Perspective Of Abnormal Behavior That Best Describes Jahar’s Thought Process And Behavior Leading Up To The Bombing Attack

With reference to the article, different perspectives can be attributed to Jahar’s thought process and behavior which contributed to the bombing act. One perspective is behavioral, which, according to the article, Jahar social life was defined by ineffective learning and conditioning in the hands of his elder brother. In addition, cognitive perspective also played a key role in defining the actions of Jahar. Jahar thoughts could have contributed to his act, at some point he was heard saying terrorism/9/11 act can be justified (Reitman 2013). His assumptions also played a role in determining his future actions which include the execution of the bombing act. With reference to cognitive perspective, Jahar is quoted at some point indicating that, ‘my religion is truth’ which indicates that, despite not knowing his devotion to Islamic teaching he was a stunt follower of Muslim and was following its teachings.

Factors Related To Jahar Not Getting Help for His Increasingly Disturbed Thinking

Changing from once a well behaved and positively regarded person amongst his peers and community at large, there is appears Jahar was under immense pressure and disturbed thinking. This can only explain as to the reason why he changed from the good person he was and gradually becoming the bomber. One of the major factors behind the reason as to why Jahar never got to get help with regard to his disturbed thinking is the positive image he created among the people lose to him and the community he lived in (Reitman 2013). At some point in the article, it is stated that, he was a boy who glided with life displaying no signs of deviating or anger. He also showed no radical political ideologies or deeply felt religious belief.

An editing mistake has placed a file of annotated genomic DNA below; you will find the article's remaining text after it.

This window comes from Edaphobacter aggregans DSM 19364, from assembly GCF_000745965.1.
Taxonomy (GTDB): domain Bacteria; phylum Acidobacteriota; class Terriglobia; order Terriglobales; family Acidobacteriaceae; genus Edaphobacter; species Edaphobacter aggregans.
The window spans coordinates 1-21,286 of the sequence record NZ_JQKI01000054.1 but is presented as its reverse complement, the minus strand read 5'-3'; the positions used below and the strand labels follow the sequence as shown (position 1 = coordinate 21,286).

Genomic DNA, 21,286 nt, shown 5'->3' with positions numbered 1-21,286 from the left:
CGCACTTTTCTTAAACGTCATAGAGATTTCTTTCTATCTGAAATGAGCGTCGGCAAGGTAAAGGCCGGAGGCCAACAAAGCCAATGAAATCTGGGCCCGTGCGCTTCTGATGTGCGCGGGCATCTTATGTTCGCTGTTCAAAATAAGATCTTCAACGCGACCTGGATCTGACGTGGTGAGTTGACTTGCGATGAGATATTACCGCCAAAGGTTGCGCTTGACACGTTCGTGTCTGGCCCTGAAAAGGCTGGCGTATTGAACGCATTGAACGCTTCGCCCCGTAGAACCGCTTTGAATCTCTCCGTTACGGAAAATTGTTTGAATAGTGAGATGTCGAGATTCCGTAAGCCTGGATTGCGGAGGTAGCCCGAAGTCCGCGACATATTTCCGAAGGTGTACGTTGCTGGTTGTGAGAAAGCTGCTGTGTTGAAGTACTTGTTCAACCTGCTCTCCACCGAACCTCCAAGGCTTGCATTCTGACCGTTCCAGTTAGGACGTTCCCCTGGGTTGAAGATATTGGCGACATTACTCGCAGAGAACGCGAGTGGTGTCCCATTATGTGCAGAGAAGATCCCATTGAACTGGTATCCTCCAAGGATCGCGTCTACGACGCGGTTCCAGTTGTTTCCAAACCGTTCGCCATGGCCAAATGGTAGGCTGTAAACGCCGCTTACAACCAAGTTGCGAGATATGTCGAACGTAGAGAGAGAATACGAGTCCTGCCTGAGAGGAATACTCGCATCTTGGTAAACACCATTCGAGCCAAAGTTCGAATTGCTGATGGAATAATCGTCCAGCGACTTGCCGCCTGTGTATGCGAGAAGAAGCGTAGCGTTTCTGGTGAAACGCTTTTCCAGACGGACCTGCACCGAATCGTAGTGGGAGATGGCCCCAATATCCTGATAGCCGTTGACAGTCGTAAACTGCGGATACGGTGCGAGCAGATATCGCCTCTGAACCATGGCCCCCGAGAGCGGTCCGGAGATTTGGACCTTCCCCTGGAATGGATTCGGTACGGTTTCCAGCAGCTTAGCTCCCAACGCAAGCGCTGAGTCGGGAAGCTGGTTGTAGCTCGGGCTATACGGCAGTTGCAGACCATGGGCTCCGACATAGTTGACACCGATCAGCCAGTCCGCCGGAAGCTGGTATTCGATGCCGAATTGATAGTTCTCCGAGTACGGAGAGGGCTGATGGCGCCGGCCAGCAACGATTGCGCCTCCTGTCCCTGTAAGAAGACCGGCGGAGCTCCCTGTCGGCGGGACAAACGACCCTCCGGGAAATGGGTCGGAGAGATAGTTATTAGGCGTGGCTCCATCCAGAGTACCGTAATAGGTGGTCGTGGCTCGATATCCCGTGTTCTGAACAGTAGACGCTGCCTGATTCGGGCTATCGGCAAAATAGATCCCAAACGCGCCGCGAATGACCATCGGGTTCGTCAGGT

Connection between Stresses in Jahar’s Life and How It May Have Affected His Thinking and Behavior

From his appearance Jahar looked to be destined for the best in life. Nevertheless, his life had varying ups and downs which resulted in series of stressing issues. For example, the inability of his family to hold together hurt him from inside. Despite his normal display amongst his friends, teachers and coaches, Jahar was stressed, and following his brothers lead, resulted in terrorism as a comfort. As a result of stress, Jahar thinking was more directed towards a revenge mission, reading jihadist literature a move that catalyzed his participation in his brother’s cause. Despite his effort to focus on school and his career in engineering, wrestling among others, Jahar is distracted from the main course and in turn joining his brother in bombing. Diverting his focus on school was career was his adopted coping strategy, but this never worked for him.

Works cited

Reitman, Janet. “Jahar: The Making of a Monster.” Rolling Stone, Rolling Stone, 17 July 2013, www.rollingstone.com/culture/news/jahars-world-20130717. Accessed 2 Oct. 2017.

August 09, 2021